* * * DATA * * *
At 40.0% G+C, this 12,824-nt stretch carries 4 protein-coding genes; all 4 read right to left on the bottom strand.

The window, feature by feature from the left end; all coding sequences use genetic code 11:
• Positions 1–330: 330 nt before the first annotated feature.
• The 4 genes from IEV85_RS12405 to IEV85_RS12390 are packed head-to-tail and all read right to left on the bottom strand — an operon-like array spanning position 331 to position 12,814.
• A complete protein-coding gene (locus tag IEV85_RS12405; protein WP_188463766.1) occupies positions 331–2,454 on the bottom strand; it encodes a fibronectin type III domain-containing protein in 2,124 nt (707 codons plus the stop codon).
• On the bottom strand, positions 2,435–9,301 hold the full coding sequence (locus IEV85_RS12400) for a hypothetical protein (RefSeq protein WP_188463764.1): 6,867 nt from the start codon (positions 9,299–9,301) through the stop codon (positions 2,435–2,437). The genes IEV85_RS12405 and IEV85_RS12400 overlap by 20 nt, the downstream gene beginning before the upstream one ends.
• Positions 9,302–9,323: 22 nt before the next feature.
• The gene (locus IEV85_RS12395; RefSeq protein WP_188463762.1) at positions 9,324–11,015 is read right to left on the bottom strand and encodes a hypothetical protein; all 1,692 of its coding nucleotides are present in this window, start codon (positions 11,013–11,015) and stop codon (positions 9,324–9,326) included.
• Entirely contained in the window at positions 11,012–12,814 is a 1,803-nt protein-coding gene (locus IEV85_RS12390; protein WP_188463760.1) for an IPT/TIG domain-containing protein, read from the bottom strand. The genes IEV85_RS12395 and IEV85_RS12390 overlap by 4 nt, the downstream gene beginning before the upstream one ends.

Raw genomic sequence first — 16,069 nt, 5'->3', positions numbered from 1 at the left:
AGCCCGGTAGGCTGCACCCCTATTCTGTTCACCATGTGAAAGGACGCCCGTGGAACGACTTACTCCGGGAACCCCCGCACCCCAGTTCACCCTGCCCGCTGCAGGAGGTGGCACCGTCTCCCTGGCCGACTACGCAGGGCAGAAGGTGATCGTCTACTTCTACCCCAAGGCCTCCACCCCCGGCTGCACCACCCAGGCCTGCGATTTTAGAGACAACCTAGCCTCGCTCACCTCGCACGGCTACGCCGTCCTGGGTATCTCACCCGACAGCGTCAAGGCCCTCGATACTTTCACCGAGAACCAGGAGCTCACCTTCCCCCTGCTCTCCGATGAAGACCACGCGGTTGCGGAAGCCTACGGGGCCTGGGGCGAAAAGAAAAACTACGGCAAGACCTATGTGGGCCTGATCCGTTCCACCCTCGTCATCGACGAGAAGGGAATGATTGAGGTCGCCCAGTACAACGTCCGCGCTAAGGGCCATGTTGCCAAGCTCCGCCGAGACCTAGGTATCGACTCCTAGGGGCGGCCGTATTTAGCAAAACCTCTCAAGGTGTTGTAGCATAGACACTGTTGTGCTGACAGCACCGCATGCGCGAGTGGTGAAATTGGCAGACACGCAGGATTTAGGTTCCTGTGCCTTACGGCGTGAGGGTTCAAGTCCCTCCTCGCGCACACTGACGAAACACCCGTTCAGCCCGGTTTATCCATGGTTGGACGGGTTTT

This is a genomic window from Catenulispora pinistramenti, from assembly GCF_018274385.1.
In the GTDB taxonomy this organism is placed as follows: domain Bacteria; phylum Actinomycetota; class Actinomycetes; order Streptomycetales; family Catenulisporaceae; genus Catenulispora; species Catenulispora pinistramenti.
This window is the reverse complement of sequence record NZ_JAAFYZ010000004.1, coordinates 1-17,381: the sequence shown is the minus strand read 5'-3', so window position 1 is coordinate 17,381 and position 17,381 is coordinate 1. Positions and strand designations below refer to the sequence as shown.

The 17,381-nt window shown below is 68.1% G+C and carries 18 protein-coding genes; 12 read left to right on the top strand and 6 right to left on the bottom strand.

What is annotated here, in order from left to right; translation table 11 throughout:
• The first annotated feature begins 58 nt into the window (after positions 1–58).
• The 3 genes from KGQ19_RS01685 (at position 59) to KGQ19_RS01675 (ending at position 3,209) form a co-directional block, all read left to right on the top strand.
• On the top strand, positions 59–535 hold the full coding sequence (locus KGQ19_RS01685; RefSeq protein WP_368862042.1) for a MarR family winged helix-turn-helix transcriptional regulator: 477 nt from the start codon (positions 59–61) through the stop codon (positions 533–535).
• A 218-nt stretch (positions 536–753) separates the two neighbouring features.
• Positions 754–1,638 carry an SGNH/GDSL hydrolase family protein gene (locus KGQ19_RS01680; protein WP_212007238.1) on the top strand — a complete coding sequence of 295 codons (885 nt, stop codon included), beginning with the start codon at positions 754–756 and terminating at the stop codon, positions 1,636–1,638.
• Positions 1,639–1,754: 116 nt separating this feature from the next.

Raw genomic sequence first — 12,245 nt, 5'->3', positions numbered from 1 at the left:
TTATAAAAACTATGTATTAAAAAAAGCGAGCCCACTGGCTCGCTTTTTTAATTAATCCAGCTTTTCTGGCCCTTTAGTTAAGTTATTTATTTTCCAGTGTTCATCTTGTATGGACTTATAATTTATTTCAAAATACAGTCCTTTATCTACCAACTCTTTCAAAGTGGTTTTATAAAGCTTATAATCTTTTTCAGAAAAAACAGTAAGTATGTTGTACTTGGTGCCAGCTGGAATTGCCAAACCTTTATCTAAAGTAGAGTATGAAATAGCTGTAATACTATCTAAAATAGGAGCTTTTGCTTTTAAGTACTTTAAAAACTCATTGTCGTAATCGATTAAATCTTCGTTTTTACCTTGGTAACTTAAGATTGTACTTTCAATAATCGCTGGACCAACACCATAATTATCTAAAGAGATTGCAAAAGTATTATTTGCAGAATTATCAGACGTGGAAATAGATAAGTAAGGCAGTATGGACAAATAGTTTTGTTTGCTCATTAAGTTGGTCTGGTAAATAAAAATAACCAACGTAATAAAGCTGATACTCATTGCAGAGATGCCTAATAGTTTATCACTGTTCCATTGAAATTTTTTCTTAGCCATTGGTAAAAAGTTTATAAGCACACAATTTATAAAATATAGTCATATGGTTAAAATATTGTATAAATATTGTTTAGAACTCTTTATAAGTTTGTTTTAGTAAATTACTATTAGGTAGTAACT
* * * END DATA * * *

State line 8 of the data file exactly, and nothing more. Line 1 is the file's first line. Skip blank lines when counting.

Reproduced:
• The gene (locus IEV85_RS12395; RefSeq protein WP_188463762.1) at positions 9,324–11,015 is read right to left on the bottom strand and encodes a hypothetical protein; all 1,692 of its coding nucleotides are present in this window, start codon (positions 11,013–11,015) and stop codon (positions 9,324–9,326) included.